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Taking Ownership

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  • | 11:06 p.m. January 1, 2012
  • Commercial Real Estate
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Commercial real estate brokers often are at the mercy of the markets and their parent company.

In the good years, brokers do well but they have to share the spoils with their corporate parent. In bad years, commissions are lean. And when they leave or retire, brokers usually don't have an ownership stake in the business they helped build.

A California-based commercial real estate brokerage called Lee & Associates has a business model that is a departure from the traditional organization. It recently added Naples-Fort Myers as its 45th office when it attracted a group of brokers who formerly were affiliated with Grubb & Ellis.

At its essence, Lee & Associates is a firm that's owned by its leading agents, or about 400 shareholders. Each office retains its profits and distributes them to the office's shareholders, who are usually the office principals who meet high sales levels. That means agents potentially could earn 85% of the commission volume they generate, much higher than the 50% to 60% at other firms, says Richard Clarke, a principal in the Naples-Fort Myers office.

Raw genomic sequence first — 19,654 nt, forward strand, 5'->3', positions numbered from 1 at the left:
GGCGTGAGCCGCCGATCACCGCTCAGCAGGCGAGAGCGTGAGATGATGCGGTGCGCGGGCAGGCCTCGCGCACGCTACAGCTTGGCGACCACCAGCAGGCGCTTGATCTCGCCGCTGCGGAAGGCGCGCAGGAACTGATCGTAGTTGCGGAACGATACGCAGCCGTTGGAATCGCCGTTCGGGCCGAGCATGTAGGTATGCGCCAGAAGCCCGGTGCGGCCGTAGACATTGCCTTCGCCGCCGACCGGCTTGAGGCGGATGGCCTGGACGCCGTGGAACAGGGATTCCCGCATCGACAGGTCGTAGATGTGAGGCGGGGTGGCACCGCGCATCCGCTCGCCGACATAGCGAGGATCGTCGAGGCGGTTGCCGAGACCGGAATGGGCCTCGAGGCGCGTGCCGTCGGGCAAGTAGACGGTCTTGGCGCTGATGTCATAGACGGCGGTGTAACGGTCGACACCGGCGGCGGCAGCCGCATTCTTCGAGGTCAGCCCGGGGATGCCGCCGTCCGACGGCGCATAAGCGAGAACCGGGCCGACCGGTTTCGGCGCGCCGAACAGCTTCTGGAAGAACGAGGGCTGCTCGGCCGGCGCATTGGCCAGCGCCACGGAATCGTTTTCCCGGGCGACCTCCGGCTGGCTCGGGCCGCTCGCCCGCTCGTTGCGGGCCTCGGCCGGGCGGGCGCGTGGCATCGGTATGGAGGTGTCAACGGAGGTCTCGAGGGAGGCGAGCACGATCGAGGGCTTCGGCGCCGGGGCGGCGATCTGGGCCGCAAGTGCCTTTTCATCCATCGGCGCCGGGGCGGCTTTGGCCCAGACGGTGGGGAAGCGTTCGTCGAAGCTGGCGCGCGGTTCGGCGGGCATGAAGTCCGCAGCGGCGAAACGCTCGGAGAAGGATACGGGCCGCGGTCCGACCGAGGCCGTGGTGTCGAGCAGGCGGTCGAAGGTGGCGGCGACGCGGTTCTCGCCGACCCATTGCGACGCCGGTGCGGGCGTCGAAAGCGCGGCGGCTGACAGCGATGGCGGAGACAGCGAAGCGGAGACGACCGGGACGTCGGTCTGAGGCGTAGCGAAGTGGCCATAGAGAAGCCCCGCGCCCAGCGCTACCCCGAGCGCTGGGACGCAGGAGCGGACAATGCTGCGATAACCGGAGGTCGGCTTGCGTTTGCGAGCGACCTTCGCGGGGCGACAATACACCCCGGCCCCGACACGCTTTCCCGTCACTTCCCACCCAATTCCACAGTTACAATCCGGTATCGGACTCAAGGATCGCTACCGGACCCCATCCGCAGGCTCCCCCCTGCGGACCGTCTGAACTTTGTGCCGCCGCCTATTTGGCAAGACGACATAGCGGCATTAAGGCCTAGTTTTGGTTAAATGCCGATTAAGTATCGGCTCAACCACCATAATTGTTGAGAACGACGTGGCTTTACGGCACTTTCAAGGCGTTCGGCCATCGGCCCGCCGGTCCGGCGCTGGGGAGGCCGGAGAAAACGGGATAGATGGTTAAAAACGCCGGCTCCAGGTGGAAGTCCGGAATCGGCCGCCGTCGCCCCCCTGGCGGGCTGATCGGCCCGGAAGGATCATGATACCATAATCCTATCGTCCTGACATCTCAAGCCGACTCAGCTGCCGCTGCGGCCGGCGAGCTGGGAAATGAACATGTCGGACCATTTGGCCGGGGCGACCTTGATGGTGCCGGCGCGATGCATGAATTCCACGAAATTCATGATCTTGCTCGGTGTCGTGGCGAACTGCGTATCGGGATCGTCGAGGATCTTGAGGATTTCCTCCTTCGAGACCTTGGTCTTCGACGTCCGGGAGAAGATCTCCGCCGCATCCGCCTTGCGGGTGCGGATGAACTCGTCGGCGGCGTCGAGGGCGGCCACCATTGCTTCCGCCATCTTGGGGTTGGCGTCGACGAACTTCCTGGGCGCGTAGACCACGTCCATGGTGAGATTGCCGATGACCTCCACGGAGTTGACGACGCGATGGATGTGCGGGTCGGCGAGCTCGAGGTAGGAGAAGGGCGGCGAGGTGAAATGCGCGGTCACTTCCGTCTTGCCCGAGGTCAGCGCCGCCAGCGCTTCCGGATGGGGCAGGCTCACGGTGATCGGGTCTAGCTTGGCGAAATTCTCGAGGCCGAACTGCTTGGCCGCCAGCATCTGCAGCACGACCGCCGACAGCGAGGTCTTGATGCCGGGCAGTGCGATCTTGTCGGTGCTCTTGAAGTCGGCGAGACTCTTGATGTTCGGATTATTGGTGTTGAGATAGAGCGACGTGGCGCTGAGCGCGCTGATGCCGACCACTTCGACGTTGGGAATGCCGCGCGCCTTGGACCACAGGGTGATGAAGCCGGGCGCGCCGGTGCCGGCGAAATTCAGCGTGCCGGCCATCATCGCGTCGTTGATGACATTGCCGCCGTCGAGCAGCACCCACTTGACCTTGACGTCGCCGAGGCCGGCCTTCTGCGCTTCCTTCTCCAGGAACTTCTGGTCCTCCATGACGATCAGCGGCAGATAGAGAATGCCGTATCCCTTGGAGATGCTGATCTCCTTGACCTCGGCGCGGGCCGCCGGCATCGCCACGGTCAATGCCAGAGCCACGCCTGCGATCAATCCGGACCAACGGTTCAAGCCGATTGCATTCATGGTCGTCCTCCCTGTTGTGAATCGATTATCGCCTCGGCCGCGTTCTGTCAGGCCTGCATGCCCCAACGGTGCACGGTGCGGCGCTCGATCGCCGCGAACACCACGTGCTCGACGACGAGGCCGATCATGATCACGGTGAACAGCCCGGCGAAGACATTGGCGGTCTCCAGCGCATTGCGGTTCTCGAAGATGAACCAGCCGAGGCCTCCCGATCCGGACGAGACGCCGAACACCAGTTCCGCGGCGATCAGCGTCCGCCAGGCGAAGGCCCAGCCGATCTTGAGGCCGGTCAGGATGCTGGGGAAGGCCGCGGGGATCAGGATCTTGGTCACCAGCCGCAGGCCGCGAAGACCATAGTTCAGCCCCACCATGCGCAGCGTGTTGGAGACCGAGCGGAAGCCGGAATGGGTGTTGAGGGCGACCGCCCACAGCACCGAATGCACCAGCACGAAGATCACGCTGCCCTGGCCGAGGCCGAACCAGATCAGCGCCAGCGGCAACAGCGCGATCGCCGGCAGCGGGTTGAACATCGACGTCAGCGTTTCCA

Each office president votes on the parent company's annual budget, which provides for back-office functions such as technical support and marketing. “We spend less than 1% of total revenue on corporate overhead,” says Edward Indvik, CEO of Lee & Associates. “We outsource everything.”

In addition, office shareholders also have the right to invest in venture funds established to provide capital for new offices of Lee & Associates. A new venture fund is created to launch each new office and, in exchange for providing startup capital, it receives future royalties from that office. These royalties are paid out to investors in the venture fund much like dividends are paid out to shareholders of a public company.

The shares of the venture funds are offered in a private placement to shareholders of each existing office. The fund investors can also trade the shares at a later date, which would change in value depending on the success of the office.

This structure has several benefits, Indvik says. Brokers will be more motivated because they have an ownership stake in their own office and will benefit from the success of other offices. In addition, brokers will also build a stream of income from royalties that will continue into retirement.

Lee & Associates, which has its roots in brokering industrial property in Southern California, has grown from 22 offices with 300 agents six years ago to 45 offices with 675 agents today. Although Indvik declines to reveal specific financial performance, he says the firm handles about $5 billion of commercial real estate transactions annually.

The firm has been expanding eastward in recent years and has added offices in cities such as New York City, Indianapolis and Atlanta. Lee & Associates plans to grow in Florida and is seeking groups of agents. “I can see us having six offices in Florida,” says Indvik. “It's a top 10 marketplace.”



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